Worst Practice #2: Centralizing Design and Development
Here’s another example of an SOA integration project headed for failure: After purchasing its SOA integration tools, Company X assigns a centralized team to design and develop the application. These developers, who are part of the corporate IT organization, are able to code the services that are part of their day-to-day activities because they know the applications involved very well. But troubles soon emerge.
One problem is that only a few people will know how the SOA application was built. As people leave, so too does that knowledge. But this is not the biggest pitfall of centralizing the design and development of a service-oriented architecture.
Centralized groups create service isolation, which undermines SOA integration initiatives. Big problems arise when the centralized development team starts to code services for applications that they do not work with every day and therefore do not know thoroughly. For example, SAP may be used in Germany, but not in the U.S. where the corporate SOA integration team is located. Coding SAP services requires a familiarity with the application and how it works. By asking developers unfamiliar with SAP to code the requisite services, organizations run the risk of inefficient services that do not conform to standards.
iWay’s Response: Decentralizing Service Creation
Services should be decentralized and locally maintained. Only in this model can they ascend to higher-level services without forcing the coarse-grained and global service developers to try and keep up with underlying information assets. Consider that each information asset is constantly changing as a result of new releases, upgrades, fixes, and patches. A centralized design and development team cannot know about every change made to every system in the enterprise.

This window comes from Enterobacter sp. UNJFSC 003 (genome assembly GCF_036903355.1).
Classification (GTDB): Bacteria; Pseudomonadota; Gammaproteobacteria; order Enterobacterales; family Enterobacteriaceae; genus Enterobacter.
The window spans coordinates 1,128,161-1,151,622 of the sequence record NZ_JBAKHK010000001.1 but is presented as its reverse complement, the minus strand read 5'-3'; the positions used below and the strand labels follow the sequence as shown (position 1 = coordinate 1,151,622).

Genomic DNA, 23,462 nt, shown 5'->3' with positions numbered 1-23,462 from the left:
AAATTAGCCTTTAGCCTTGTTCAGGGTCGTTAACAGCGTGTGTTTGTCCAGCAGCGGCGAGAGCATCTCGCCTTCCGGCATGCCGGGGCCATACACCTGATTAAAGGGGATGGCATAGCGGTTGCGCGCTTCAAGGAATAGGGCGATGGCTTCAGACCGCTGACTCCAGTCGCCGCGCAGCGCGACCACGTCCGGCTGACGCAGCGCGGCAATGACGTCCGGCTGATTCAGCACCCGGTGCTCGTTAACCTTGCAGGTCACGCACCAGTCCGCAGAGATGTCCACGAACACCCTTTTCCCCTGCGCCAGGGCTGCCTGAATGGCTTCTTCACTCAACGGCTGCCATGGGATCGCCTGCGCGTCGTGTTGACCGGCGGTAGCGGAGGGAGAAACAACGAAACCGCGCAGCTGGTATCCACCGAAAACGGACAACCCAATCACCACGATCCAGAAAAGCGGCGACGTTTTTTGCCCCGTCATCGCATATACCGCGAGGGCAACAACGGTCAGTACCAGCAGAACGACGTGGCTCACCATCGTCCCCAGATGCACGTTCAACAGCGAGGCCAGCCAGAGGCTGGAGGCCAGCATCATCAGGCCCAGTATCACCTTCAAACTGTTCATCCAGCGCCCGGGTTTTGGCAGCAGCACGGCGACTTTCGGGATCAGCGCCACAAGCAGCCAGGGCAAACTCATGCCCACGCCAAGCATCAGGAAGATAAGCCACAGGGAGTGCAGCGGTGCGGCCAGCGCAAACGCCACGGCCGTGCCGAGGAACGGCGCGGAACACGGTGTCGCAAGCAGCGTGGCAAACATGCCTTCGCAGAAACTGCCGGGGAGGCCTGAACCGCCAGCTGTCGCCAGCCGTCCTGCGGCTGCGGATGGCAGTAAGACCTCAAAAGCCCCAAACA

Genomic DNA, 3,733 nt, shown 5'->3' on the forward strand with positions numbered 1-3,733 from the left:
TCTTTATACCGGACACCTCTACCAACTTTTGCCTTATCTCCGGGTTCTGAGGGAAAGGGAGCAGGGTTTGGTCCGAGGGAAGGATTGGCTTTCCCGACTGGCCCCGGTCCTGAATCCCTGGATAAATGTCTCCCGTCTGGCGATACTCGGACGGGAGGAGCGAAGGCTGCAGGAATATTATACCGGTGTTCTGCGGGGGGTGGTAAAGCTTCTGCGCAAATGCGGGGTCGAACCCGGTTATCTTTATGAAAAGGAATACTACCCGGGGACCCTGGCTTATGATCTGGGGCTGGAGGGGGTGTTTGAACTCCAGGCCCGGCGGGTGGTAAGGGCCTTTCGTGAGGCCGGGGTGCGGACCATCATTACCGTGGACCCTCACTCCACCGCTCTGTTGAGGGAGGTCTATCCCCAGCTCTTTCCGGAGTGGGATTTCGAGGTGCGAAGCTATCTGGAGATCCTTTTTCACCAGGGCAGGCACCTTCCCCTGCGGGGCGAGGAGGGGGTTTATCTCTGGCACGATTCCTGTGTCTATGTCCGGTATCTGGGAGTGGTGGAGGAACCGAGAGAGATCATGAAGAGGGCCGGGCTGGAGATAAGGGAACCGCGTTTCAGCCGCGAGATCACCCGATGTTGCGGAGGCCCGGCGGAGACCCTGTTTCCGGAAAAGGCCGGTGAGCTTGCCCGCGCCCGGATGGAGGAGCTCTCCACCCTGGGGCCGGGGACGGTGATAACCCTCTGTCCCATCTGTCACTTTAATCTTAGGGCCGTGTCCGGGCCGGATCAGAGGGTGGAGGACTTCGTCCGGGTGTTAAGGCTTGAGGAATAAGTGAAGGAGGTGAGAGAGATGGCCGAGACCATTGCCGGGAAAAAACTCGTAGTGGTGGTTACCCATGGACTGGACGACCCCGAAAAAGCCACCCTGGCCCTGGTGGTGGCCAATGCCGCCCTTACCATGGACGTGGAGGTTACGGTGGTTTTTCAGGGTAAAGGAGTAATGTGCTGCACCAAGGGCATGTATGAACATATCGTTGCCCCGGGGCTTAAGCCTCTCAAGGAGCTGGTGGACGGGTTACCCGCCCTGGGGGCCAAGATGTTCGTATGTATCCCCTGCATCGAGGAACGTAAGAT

When the design and development teams are decentralized, local developers and administrators can change the underlying services without affecting the entire system. By developing the service close to the information asset, the people who work with the application every day and know its ins, outs, and quirks are responsible for making any necessary changes to the services.
SAP, for example, is a complex application and developers need to know how to use the tool to develop services. Local SAP developers are much better suited to creating the library of reusable SAP services since they have the requisite expertise in the technology. These services are then put into a registry managed by a centralized developer. The centralized developer is able to create workflows without actually maintaining the services.
When services are created, implemented, and managed by people who have the expertise in manipulating the specific databases or applications, the development of coarse-grained and global services is much faster and more efficient since developers don’t become engulfed in the intricacies of each application.